*You can listen, for free, online with the SIRIUS three day trial — just submit an email address and they will send you a password.


On its latest LP, Welcome to Worms, Los Angeles band Bleached pulls off everything you want great rock songs to do. Led by sisters Jennifer and Jessica Calvin, the album’s funny and loud, as well as reflective and self-aware. It’s fun, effervescent, and catchy, but it rewards repeated spins, inviting the listener deeper into singer Jennifer’s often dark head space, which she explores without pretension. “Trying to lose myself again,” she sings on the song of the same name, allowing her direct lines to just sit with the listener the same way the sugar-rush fuzz guitar does.

“Trying to understand myself was the biggest thing,” Jennifer says of the writing process. “I would have one day where I thought I was amazing, and then the next, I would hate myself. But I just knew what I had was my writing and being honest with myself, so I just went there every time I’d write…We’re really scared to face the darkness in life, but when we just accept that’s part of the package, the good and and the bad, then I think it’s easier to be happier.”

The contrast between the gleeful strut of these songs and intimate lyrical reflections is underscored by — as bone-headed as the observation might read — the power of the album’s riffs, meaty, Joan Jett-plays-Cheap Trick slabs of heavy guitar.

“We definitely wanted to up our game from the last record,” Jennifer says. To that aim, they worked with established producer Joe Chiccarelli, pushing the band to make the sonic feel of the record “scary and hard.”

That heaviness “made this record possible,” Jessica says.


Welcome to the second episode of Aquarium Drunkard’s newly rebooted Transmissions podcast, our recurring series of unique discussions and extraño sounds.

On this episode, we spoke with Will Toledo of Car Seat Headrest, whose new album Teens of Denial comes out this Friday via Matador Records. It’s a fantastic record, bigger and more fully realized than before, and it reflects the transition from solo project to full band. We also spoke to author Bob Mehr about Trouble Boys, his affecting book on the Replacements. Mehr’s one of the best music writers working, and his book dives deep and comes up with even more than one could expect. Onwards . . .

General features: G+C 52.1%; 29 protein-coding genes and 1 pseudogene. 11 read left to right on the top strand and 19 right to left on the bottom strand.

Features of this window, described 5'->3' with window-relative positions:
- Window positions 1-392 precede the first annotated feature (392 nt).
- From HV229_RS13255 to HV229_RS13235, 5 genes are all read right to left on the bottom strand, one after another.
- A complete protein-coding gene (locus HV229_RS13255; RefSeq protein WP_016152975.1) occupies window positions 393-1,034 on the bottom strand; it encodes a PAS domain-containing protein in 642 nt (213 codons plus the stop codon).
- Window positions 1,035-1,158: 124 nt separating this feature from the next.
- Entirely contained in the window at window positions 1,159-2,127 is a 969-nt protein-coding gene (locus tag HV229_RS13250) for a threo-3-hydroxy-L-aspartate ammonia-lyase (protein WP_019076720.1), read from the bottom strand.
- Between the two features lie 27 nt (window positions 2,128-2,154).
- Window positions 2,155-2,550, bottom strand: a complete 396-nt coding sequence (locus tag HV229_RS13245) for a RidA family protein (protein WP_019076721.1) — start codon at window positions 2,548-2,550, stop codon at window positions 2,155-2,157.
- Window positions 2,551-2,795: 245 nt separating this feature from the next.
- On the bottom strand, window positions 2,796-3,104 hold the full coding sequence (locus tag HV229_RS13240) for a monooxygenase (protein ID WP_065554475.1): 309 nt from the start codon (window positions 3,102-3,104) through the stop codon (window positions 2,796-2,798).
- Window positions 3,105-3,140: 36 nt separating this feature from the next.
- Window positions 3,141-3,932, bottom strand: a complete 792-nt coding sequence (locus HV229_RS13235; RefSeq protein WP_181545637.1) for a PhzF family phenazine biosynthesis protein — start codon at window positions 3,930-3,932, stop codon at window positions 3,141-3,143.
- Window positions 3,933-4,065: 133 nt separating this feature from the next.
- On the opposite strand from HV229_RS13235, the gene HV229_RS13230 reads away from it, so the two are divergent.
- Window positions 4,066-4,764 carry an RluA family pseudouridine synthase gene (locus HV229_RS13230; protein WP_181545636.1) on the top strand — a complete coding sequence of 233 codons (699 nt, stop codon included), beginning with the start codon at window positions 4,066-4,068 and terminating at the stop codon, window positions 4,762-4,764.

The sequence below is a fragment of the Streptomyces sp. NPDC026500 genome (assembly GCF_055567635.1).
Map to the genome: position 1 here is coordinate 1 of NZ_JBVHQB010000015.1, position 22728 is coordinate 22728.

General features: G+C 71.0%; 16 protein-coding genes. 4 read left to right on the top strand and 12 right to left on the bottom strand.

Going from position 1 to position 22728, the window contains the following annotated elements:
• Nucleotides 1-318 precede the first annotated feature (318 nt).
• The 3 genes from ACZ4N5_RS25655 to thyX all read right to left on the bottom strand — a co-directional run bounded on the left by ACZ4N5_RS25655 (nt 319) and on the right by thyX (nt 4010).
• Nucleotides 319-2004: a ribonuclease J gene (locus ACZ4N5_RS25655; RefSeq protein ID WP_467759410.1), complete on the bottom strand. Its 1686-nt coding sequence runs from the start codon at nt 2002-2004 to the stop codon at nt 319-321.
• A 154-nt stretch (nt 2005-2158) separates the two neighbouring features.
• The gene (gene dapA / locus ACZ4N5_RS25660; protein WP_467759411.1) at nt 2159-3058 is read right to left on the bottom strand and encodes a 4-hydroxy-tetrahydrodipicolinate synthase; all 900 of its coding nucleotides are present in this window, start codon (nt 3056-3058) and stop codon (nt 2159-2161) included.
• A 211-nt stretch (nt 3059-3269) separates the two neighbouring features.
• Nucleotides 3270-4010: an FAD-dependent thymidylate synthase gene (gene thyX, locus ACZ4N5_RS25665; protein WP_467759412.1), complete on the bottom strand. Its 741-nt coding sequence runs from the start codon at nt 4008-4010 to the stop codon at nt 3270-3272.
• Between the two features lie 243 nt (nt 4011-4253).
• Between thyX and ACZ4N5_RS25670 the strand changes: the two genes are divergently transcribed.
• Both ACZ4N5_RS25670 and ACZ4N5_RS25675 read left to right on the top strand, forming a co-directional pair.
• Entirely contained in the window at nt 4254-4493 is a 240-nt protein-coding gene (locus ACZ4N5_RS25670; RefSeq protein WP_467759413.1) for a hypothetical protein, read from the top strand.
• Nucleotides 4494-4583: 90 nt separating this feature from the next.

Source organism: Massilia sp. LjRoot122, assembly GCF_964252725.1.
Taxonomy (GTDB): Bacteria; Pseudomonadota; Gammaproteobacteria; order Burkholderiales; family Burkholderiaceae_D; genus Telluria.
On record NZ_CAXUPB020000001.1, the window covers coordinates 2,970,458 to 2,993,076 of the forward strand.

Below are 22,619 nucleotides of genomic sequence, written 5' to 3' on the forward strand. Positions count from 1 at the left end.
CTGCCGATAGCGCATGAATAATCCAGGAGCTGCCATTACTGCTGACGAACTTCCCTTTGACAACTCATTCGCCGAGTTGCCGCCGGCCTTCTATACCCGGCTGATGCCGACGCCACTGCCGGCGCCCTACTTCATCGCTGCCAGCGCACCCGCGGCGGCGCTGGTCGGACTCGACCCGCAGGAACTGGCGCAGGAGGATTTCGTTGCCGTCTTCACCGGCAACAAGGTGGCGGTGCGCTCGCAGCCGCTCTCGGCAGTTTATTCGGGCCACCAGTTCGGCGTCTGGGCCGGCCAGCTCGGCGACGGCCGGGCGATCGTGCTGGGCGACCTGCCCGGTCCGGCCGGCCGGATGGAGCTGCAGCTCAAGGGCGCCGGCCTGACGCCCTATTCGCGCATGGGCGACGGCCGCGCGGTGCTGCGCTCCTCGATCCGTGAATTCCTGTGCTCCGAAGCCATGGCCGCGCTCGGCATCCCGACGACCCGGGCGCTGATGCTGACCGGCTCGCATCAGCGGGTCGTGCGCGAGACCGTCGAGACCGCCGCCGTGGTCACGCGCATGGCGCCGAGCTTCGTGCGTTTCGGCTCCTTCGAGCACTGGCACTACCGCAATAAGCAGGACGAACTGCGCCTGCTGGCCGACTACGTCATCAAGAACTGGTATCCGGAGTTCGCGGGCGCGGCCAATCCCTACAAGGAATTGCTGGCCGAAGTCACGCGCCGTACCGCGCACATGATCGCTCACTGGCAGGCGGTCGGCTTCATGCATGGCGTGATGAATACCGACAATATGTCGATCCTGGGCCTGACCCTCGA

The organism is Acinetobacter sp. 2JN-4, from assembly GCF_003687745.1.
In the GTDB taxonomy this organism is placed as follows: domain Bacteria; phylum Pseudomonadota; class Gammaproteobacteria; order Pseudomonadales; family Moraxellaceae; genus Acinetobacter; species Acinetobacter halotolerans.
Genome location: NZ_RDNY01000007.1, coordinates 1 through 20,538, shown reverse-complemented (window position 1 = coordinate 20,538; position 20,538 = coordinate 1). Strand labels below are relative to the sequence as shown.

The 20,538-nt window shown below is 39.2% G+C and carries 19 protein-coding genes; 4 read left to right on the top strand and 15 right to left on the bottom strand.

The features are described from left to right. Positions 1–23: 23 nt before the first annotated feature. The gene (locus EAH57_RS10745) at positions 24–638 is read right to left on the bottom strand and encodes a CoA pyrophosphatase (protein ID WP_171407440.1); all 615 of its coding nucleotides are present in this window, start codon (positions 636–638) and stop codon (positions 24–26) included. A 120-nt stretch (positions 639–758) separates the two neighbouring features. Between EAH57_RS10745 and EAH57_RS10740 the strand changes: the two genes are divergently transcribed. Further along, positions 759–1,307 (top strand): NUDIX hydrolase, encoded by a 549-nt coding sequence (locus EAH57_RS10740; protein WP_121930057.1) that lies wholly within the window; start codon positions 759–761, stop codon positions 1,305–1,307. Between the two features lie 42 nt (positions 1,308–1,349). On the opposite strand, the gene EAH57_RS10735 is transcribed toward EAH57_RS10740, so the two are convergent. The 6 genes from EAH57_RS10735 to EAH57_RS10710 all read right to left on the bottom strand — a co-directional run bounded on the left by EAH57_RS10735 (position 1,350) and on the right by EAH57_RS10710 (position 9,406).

Transmissions Podcast: Car Seat Headrest / Bob Mehr

Subscribe to the Aquarium Drunkard podcast on iTunes or via RSS feed.


Lost records come of many vintages. By comparison to long-lost ’60s and ’70s nuggets, Requiescat In Plavem, recorded only as far back as 2012, might seem a bit too fresh for “lost classic” status, but damn if there isn’t some mystical appeal at work in these songs.

Recorded by Italian songwriter Marco Spigariol, singing in the Italian dialect of in the hills of Valdobbiadene on a Tascam 8-track, the album taps into uncorked Neil Young vibes on album opener “Mi E Ti,” offers up woozy folk on “Busiero,” and goes arcane places with the creeping “Vergine De Luce,” Spigariol saying as much with a fuzzed-out guitar as he does with his far off vocals, sung in the Vento dialect.

Krano :: Mi E Ti

“When I received this record I had no idea what I was getting myself into,” Jonathan Clancy of Maple Death Records says. “It came with no notes, just a letter in broken English. For days I made up lyrics to it trying to crack and uncover the language, dreaming of some Latin American retreat. Little did I know I was actually taking a stroll up the Piave river, plunging through pre-war cascades, seeing feverish trees set mountains in motion and a Veneto valley full of psychedelic beauty naked in front of my eyes.”

Luckily, Maple Death has rescued and reissued this gem, laden with Morricone dread and Shakey looseness; it’s low key and deeply-felt, and after recording the album Spigariol hung up his music hat, leaving behind this spooky thing, suitably humid listening as we ease into summer. words / j woodbury


Ben Watt’s a lifer — one-half of electronic duo Everything But the Girl, a producer, DJ, and author. His latest record, Fever Dream, features collaborations with MC Taylor of Hiss Golden Messenger and Marissa Nadler, and finds him mining inspirations he’s cultivated over two decades, its hazy, soulful songs unfurling with ease and calm confidence.

For the last few years, he’s assembled “Deep Folk” mixtapes, blending field recordings and effects with haunting songs. Below, Watt shared his latest (the sixth installment in the series) as well as a few words about the mixtape’s origins, with AD.

I Am Here After All: Deep Folk Mixtape 6

I began my Deep Folk Mixtape series about three years ago. I had recently pressed the pause button on my DJ life. After my band with Tracey Thorn, Everything But The Girl went on hiatus in 2000 I spent the next twelve years immersed in underground electronic music, which had had hit me as a new way of hearing and playing music to me after years writing in a similar way – like a long-term painter being introduced to collage. It felt fresh. I ran club nights, launched two labels, co-owned two venues for a while, and traveled many weekends of the year at home and abroad to play deep underground house in basements and ballrooms.